July 2009 Archives

Nursing homes are usually owned and operated by for-profit corporate entities controlled by extremely sophisticated investors.  Recently, there has been a trend whereby private equity firms have purchased nursing home chains with the goal of achieving large profits through cost cutting measures including reduction of staff and expenses. 
 
In this regard, teams of corporate and transactional attorneys are retained in order to reduce litigation costs and payouts in nursing home neglect cases through the use of complex layers of corporate shells making it very difficult to identify the correct entity that is legally responsible for paying out a claim.  As reported by the New York Times in a September 23, 2007 article entitled "At Many Homes, More Profit and Less Nursing":
 
Private investment companies have made it very difficult for plaintiffs to succeed in court and for regulators to levy chainwide fees by creating complex corporate structures that obscure who controls the nursing home.
 
(Emphasis added).
 
In our experience litigating nursing home negligence/wrongful death cases, we have encountered many situations where nursing homes have set up numerous layers of corporate entities/corporate shells making it extremely difficult to zero in on the correct corporate entities that must be included as defendants.  This can be especially problematic in cases that are approaching expiration of the statute of limitations because new corporate entities cannot be added to the case after the limitations has expired.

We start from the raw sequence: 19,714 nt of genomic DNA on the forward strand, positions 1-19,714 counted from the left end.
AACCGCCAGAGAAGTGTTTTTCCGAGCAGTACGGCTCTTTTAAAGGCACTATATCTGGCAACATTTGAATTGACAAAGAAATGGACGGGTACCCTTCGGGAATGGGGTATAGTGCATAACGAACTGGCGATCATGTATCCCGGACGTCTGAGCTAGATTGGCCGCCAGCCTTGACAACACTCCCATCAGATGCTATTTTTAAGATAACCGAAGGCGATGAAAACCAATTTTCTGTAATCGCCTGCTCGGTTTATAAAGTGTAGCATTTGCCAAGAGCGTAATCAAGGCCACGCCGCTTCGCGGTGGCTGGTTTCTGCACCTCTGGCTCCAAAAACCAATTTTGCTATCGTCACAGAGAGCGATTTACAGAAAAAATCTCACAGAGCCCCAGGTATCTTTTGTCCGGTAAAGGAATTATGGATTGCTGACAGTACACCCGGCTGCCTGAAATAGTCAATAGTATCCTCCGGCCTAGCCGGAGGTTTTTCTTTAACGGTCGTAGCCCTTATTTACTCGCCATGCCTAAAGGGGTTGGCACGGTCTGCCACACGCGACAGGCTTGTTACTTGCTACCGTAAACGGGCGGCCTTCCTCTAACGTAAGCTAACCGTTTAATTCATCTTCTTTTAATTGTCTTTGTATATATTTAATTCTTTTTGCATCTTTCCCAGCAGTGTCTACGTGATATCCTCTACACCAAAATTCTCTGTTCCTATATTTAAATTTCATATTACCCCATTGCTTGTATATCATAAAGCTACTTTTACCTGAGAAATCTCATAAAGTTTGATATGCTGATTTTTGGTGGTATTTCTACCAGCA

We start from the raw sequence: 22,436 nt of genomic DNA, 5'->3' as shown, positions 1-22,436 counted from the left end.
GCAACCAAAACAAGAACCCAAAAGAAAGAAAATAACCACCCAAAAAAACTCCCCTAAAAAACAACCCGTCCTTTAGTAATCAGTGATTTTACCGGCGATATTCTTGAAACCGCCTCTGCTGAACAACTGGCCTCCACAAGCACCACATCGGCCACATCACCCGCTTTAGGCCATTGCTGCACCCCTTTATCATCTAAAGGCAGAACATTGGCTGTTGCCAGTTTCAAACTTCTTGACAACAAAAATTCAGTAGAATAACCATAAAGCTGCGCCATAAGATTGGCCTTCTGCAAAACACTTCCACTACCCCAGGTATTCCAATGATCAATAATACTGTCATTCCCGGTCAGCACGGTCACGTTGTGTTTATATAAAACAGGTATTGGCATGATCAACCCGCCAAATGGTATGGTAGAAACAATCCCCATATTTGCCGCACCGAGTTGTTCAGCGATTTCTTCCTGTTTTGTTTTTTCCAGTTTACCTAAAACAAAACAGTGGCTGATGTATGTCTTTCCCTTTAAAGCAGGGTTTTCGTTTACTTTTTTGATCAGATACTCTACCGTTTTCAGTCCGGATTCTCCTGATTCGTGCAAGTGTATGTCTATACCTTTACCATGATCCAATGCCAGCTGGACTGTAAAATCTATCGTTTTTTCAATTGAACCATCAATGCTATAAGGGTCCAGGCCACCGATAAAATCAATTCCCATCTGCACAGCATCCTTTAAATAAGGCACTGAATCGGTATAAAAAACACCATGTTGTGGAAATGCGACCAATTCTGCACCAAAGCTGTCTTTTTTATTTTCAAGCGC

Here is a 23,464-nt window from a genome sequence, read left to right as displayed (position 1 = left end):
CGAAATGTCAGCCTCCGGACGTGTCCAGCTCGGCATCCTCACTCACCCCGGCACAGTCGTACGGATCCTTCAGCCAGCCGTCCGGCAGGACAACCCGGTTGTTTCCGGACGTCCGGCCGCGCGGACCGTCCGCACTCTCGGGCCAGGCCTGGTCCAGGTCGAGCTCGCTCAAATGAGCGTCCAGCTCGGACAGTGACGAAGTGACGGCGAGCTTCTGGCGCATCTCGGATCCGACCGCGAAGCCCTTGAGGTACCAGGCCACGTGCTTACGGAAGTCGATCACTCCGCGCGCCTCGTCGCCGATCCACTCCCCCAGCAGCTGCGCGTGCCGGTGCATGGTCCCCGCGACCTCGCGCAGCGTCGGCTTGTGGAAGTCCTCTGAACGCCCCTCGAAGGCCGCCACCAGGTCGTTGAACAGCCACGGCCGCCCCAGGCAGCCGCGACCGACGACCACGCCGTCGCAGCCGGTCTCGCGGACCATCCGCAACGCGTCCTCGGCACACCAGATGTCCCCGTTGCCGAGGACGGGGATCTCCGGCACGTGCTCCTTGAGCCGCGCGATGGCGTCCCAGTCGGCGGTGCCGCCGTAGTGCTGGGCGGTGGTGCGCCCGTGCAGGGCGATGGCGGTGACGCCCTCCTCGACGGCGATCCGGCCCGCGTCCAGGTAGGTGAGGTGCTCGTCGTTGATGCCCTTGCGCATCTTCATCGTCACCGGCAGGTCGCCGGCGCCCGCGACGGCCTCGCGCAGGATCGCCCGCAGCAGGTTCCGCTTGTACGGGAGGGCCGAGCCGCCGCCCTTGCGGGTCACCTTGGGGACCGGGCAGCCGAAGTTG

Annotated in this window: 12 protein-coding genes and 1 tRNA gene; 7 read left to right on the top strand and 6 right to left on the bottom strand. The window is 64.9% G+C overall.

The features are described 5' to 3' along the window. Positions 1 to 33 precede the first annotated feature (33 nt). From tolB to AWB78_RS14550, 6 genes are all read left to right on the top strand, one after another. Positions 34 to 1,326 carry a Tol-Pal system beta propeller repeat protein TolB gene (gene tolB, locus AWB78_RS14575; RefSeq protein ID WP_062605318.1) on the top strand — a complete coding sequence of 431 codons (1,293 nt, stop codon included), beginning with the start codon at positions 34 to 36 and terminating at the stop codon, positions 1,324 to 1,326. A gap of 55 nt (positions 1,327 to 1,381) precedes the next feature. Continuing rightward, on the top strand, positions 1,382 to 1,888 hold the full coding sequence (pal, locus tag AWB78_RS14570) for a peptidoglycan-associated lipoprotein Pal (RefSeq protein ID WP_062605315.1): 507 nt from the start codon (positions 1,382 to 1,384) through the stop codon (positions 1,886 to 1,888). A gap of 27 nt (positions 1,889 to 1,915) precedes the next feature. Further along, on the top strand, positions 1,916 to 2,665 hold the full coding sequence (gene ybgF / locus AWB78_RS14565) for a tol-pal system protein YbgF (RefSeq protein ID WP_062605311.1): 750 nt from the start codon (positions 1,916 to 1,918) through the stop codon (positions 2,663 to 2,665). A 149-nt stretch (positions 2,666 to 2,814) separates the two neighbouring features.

Our firm therefore takes careful steps in every case to ensure that the correct and necessary corporate entities are included as defendants.  Oftentimes, this requires early depositions of the nursing home corporate directors and the review of voluminous records and documents. 
 
In addition to these measures, in our Maryland nursing home neglect cases, we contact the Maryland Department of Health and Mental Hygiene, Office of Health Care Quality in order to obtain a copy of the license issued by the State, as well as other helpful information.  The Maryland Office of Health Care Quality is the state agency within the Department of Health and Mental Hygiene charged with monitoring the quality care in Maryland's 8,000 health care facilities and residential programs. 
 
As a general rule, the corporate entity that has been granted the state license must be included as a defendant in the case.  These licenses are public information and can be obtain by contacting: